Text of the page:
Young Artists' Advisory Group

Wallace Collection Late

📷 Original image from BNF Paris (French National Library)

Engraving by Francois Boucher after Antoine Watteau, ​Woman on swing seen from the back, 1728


On the warm evening of 20 April, I had the chance to facilitate a workshop during the Late event of the Wallace Collection in Marylebone.

The specific theme of the night was Europe : A Bridge to the Continent. All the activities and performances were bearing a connection with Europe, which mirrored the collection.


I soon came up with the idea of a creative writing activity. I have had a keen interest in linguistics for a long time and learning new words is a constant thrill and one of my most enjoyed mental food.

I also wanted to offer an activity where participants would feel free to write whatever was coming through their pencil and from where they would leave with something: a new word, but also hopefully a little sense of thrill and calm after a few minutes of simply indulging into writing.

The event took place in the landing of the gallery’s staircase, within a striking architecture and bathing into a soft light.


The activity was based on European words with no direct translation into English (around 50). The participants were invited to pick a paper where a word – in one of the many languages from Europe – was written. From there, they could create a personal piece of writing. The words were written vertically so that the participant could write an acrostic – where each letter of one word forms one letter of each line.

This allowed the merging of words from other European languages with English words. The choice of acrostics is the reason why the workshop was called Am Stram Gram Pic & Pic Acrostic, which is a play on words in France, just like Eenie Meenie Miney Mo.











Also, I had displayed cards with details of works of art from the Wallace Collection, from which the participants could draw inspiration, if necessary.

I was grateful to present the activity with my friend Kelly Roberts, who is a drama facilitator, spoken words artist, poet and part of the Shut Down Collective. She shares the same passion for words as I do and is always keen to engage in workshops that bring people into a creative zone.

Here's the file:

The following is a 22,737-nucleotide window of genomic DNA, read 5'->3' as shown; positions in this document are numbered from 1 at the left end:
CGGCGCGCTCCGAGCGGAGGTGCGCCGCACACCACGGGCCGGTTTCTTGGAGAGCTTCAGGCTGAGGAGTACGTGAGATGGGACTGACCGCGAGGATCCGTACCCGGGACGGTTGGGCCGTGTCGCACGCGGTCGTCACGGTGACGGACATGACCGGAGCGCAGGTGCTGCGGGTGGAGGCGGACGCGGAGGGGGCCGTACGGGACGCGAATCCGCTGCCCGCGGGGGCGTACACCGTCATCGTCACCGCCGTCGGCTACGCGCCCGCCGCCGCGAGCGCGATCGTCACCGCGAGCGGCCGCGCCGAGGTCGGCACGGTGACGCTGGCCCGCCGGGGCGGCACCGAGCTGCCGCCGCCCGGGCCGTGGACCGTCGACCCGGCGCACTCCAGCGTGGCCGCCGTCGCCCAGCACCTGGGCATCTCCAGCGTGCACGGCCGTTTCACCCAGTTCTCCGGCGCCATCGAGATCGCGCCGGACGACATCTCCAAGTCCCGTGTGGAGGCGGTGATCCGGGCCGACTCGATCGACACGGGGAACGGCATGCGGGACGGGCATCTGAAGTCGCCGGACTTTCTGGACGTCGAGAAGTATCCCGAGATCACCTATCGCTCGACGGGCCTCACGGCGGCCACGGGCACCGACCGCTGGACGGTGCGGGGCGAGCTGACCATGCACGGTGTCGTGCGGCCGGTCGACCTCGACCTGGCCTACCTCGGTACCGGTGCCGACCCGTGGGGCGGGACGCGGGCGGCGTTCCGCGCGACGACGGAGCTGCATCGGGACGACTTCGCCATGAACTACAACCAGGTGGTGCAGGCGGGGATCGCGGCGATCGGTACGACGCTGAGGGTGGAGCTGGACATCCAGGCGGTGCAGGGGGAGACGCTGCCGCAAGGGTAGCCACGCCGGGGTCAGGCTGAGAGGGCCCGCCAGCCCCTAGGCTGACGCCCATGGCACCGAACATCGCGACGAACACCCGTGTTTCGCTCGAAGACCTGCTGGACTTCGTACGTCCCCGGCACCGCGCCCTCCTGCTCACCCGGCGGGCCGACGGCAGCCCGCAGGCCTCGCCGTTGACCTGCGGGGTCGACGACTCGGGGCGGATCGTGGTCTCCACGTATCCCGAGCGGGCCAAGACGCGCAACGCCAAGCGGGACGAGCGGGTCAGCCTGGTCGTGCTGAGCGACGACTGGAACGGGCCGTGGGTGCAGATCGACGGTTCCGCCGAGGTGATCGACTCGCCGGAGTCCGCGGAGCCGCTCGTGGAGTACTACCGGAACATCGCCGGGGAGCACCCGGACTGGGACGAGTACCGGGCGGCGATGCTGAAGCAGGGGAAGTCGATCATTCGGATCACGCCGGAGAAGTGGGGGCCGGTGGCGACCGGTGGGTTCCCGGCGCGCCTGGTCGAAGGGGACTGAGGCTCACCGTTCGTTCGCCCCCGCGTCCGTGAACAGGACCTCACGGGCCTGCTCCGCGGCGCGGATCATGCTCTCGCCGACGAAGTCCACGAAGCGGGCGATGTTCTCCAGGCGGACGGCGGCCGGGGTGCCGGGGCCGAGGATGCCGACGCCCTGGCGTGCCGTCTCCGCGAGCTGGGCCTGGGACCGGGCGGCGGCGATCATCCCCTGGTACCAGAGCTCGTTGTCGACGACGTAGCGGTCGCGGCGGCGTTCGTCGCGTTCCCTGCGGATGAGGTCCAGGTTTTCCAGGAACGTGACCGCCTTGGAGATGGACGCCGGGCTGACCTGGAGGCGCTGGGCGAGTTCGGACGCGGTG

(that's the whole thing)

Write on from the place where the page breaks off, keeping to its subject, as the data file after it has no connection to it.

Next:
We were lucky to receive so many responses and eager to read each of them. It was indeed a beautiful sight when people were unfolding their paper, discovering the word, having a seat and taking the time and the headspace to compose, pouring their ideas and then being open to share it with us.

The pieces were displayed throughout the evening on a screen and I have been collecting all of them into a book. I am currently finalizing the editing.

📖 Coming up soon!

I am also hoping to facilitate this activity again in another context, gathering a variety of written pieces and sharing a privileged moment of creativity.

Finally, I  would simply like to thank Nancy Ncube (L&P producer of SDD) for her constant support and her attention to my project, as well as Rosemary Cronin (artist and curator of the event) for her feedback and for offering me a chance to share my practice.


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Last week, I randomly came across a French movie by Agnes Varda, from 1975. I found some aesthetic and conceptual qualities close to my interests in choreography, which is why I wish to share it on our blog.

Daguerreotypes is a series of intimate portraits of the shopkeepers from the Rue Daguerre in Paris, where Agnes Varda used to live in the 70s. The pun in the title emphasises the unicity and at the same time typicality of each person introduced in the movie.

We first get acquainted with Mrs and Mr “Chardon Bleu”, so called after the name of their haberdashery and perfume shop, open since 1933. The contemplative attitude of Mrs Chardon Bleu conjugates with the quietness of the place, lost in repeated and desperately resembling days. We then meet the hairdressers, the butcher and his wife and daughter, the grocer and his son, the plumber, the baker, the concierge,…



Rue Daguerre. Paris



The daguerreotype process was invented in France and was the first practicable method of obtaining permanent images. Using a silver-plated copper sheet primarily polished and fumed to make it light sensitive, the surface would be exposed in a camera and chemically treated, rinsed and dried. The resulting image would be sealed behind glass in a protective enclosure, appearing either positive or negative, depending on the viewing angle and on the light. Daguerreotypes were very delicate and fragile objects, but also unique, due to their irreproducibility.


Ms Chardon Bleu



Likewise, each portrait in Varda’s movie is intrinsically individualised. The composure and focus of each craft as well as the consideration of the light and the decisive camera angles mirror the daguerreotypes’ characteristics.